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Review: 'The First Purge' is Sad and Tired

By Steven Lloyd Wilson | Film | July 6, 2018 |

By Steven Lloyd Wilson | Film | July 6, 2018 |


the-first-purge.jpg

The Purge franchise started with a small and focused story set in a a world of fascinating premise. What would happen if for one night a year, all crime was legal? But the purge itself was not really the point, it wasn’t plot, it was setting to tell a story. But they became so enamored with the setting that subsequent entries made the setting itself the point. They let the means become the ends and stumbled backwards into deeply half assed attempts at social commentary. The First Purge is the worst offender of the bunch.

It’s set the night of the very first purge, a social experiment by a fascist government intent on demonstrating through a bloodletting on Staten Island that what we really need is violence as an outlet for all of our stress and rage. Have you seen the trailer? Then you’ve seen the movie.

Within the first ten minutes, you should be able to predict exactly how everything else for the rest of the movie will go. Not because you’re super clever — though maybe you are, I don’t know your life — but because this is so transparently written that TVTropes is probably owed a screenwriting credit. People do the sort of stupid things they’re supposed to do in a horror movie, and we’re supposed to root for them.

Ooh, and spoiler alert, the fascists who invented Murder Night end up being the bad guys. Not because of the aforementioned invention, but because they cheat by sending in soldiers to generate a body count. I mean, if you can’t trust the sponsors of Murder Night, who can you trust?

Warning: the following paragraph contains scientific research jokes that will be gibberish to 90 percent of you:

Marissa Tomei is completely wasted as the “scientist” who comes up with Murder Night and then gets offended that the external validity of the experiment is being compromised by the introduction of exogenous effects intended to bias the outcome of the trial. There really is no way she got this research plan approved by IRB. In addition, the movie asks us to believe that conservative politicians would support large scale government funding of social science. This, to me, is the most implausible part of the film.

Ahem. Apologies.

The drug kingpin who murders anyone who steps out of line with dozens of underlings and an arsenal big enough repel a Soviet invasion of Colorado naturally turns into the hero of the film. I’m sure that his organization acquired dozens of assault rifles for home defense and hunting. He straight up John Wicks his way through squads of trained mercenaries. Which is totally reasonable.

See, the thing is, all the stuff I’m describing could work if done ironically, if it had been filmed with any sort of self-consciousness of the sheer silliness it’s asking us to buy into. Drug dealer with a heart of gold plays. Criminals suddenly becoming heroes plays. We can overlook almost anything if you’re willing to wink at us while you film it. But the movie insists on playing it with a completely straight face, absolutely embracing its delusion of being serious social commentary.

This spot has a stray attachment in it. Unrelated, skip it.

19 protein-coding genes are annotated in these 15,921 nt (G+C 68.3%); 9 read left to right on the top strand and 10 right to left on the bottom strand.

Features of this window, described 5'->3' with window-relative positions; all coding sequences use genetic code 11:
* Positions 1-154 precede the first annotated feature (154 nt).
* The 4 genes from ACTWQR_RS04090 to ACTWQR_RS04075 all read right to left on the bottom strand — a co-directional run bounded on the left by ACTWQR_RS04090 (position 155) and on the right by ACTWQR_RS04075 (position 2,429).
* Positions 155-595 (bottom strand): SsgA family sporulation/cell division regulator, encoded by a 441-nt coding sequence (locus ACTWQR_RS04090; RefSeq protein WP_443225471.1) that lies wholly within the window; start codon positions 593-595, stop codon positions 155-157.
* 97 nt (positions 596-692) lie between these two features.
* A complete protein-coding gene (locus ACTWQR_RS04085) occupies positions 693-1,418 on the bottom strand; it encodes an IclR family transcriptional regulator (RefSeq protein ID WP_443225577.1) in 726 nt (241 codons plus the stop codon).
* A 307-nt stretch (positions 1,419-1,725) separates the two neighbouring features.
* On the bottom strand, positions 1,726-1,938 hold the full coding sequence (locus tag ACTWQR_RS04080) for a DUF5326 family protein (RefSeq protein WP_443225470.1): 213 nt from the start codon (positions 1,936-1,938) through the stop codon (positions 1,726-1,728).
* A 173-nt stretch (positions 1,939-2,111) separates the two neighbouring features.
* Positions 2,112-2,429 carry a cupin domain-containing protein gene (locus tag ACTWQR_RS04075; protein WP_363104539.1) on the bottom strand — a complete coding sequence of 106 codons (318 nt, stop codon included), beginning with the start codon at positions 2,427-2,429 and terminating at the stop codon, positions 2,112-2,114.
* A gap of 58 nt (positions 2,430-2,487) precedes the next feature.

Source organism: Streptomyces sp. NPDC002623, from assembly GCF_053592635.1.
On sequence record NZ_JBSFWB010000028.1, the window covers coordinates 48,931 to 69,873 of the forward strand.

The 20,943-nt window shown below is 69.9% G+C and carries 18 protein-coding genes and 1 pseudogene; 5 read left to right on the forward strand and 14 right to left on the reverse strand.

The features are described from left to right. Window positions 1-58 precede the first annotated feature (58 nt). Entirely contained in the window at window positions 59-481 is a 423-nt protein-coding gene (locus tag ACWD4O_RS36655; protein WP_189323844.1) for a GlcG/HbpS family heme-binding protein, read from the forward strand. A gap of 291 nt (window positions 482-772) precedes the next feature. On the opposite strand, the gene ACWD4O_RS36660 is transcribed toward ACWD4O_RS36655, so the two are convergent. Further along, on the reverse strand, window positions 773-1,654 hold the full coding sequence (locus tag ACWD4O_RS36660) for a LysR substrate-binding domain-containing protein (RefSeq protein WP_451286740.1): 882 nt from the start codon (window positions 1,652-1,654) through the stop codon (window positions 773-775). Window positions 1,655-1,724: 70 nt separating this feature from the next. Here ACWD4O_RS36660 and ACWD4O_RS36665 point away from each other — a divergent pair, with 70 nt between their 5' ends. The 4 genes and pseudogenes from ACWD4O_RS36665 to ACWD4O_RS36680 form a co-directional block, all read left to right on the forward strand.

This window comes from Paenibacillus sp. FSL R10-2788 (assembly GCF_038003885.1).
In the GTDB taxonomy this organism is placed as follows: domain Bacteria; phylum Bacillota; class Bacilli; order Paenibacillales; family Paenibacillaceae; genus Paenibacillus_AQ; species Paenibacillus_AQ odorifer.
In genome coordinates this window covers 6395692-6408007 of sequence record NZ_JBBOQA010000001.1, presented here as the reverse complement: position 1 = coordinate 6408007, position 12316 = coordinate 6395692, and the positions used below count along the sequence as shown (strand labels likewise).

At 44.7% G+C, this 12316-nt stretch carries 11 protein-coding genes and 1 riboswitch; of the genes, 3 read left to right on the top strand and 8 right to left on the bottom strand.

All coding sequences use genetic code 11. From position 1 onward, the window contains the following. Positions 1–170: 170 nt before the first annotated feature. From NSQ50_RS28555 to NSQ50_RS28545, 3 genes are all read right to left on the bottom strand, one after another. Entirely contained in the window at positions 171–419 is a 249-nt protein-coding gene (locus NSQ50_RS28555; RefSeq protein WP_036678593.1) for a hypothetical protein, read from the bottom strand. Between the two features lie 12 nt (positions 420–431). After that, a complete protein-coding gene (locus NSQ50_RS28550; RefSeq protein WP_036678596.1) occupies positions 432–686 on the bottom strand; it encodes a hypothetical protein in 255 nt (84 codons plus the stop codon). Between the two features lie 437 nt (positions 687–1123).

Horror movies are fueled by metaphor. They come at us sideways, giving us images of monsters and pain that resonate with us in nonliteral ways. They layer those terrors so our lizard brain is buffeted from different directions with visceral responses that complement each other. When you strip out the metaphor, when you just lay bare violence and expect the audience to soak in it, you’re just making torture porn. The First Purge is societal torture porn. No metaphor, no thoughtfulness, just body count.

So the jackbooted thugs go door to door massacring the innocent, brown and black bodies littering the hallways. They massacre hundreds taking shelter for the night in a church. They coordinate on the radios, converging anywhere that people are gathered, tearing them apart with bullets. The community center is annihilated, the kids playing basketball torn down in the streets, the partiers defying the night’s theme shredded where they dance.

And all the while the cable news heads narrate, putting up the veneer of normalcy to the whole affair. No air time to judge or criticize when there is objectivity to consider. On the one hand the gutters are clogged with the blood of the innocent, but on the other hand the fascists are pointing out that this is necessary progress. Fair and balanced, we’ll let you decide. Well gosh Karen, we have here exclusive footage of a man being gutted. Wow Chad, you can see the light fade from his eyes! This just in though, some participants are wearing masks while they murder hundreds of people. We go now live to Patty, a local mask enthusiast, for her thoughts.

No subtext, just text. Just what we’ve seen on decades old documentaries, and what we’re worried we’ll see within our lifetimes. It’s not a movie that scares, nor provokes thought. It doesn’t even give you a hollow victory to feel better about for a few minutes.

It just makes you sad and tired.

Dr. Steven Lloyd Wilson is a hopeless romantic and the last scion of Norse warriors and the forbidden elder gods. His novel, ramblings, and assorted fictions coalesce at www.burningviolin.com. You can email him here.



Steven Lloyd Wilson is the sci-fi and history editor. You can email him here or follow him on Twitter.



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